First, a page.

Having already done a pop up last year with Brussels gallery Harlan Levey Projects, 214 is featuring the work of Belgian artist Emmanuel Van der Auwera from the Brussels gallery’s stable. Questioning our visual literacy through multimedia films and sculptures, Van der Auwera’s piece “Study for VideoSculpture XIV” was recently acquired for the Dallas Museum of Art’s permanent collection. His “intense installations” are an excellent intro to the type of edgy work Cornell and 214 hope to expose the city to in the near future.
“It’s a blank canvas,” says Cornell. “We’re operating in this grey space between a project space where the skies the limit, and a more commercial space, but everything we do at the Fair has a commercial spin to it. In that end, we are looking to sell the work and heavily program the space with strong international shows four times a year, and then curating some shows ourselves. They’ll always be activity at 214, but we want it to be a platform locally, as well.”
“50 Years” by Keith Carterat PDNB Gallery. Now through May 4.
Texan photographer Keith Carter has compared his use of black and white film to poetry. Influenced by the same Southern Gothic tradition that inspired writers Flannery O’Connor and William Faulkner, this so-called “transcendent realist” moves from documentary style imagery to magical realism in pictures that are always filtered through a dreamlike lens.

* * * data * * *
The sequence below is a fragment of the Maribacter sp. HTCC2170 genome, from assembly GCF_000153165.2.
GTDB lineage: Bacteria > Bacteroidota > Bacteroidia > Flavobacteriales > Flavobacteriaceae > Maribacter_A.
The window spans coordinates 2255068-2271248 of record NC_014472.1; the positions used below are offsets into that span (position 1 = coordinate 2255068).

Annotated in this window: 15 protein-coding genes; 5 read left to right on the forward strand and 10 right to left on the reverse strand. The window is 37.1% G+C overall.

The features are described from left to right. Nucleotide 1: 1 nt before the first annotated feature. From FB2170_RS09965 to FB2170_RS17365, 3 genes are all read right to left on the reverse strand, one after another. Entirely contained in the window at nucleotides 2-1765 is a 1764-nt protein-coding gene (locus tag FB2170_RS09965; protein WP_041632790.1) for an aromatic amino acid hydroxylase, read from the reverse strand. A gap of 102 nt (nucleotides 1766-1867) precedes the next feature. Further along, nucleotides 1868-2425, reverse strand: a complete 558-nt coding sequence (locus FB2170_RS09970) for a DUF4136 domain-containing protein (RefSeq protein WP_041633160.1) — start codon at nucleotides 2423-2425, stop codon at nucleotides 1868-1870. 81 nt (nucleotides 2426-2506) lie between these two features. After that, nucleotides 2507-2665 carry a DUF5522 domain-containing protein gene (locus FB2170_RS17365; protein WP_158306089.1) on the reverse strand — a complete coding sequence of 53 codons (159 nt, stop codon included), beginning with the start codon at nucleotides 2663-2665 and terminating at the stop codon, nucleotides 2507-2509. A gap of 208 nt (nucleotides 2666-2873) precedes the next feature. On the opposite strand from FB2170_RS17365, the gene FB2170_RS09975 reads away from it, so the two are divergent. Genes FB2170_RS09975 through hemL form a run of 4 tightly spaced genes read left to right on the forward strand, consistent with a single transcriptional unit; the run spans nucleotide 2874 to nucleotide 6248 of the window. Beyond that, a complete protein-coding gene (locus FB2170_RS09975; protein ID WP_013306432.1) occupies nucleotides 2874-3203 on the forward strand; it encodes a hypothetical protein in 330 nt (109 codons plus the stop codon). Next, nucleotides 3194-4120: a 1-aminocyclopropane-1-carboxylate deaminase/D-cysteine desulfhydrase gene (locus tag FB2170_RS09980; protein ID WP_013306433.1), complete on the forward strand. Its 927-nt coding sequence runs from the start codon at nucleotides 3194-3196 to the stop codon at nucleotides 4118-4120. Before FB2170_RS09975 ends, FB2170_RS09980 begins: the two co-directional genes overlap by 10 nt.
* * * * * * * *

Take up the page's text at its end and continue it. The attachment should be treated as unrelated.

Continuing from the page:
Celebrating a whopping half-century of image making—and his new monograph published by the University of Texas press—Carter’s show includes work from the very beginning of his career through more recent portraits, including one of a Cuban Santeria initiate. Whether it’s a boy balancing a sculpture of a bee on his lap, or the shadows of children playing with sheets hung out to dry, every picture possesses its own story.
“Keith’s work is rooted in the culture of Southeast Texas, but also in literature and some African mythology,” says gallery co-owner Missy Finger, who first showed Carter’s work 21 years ago.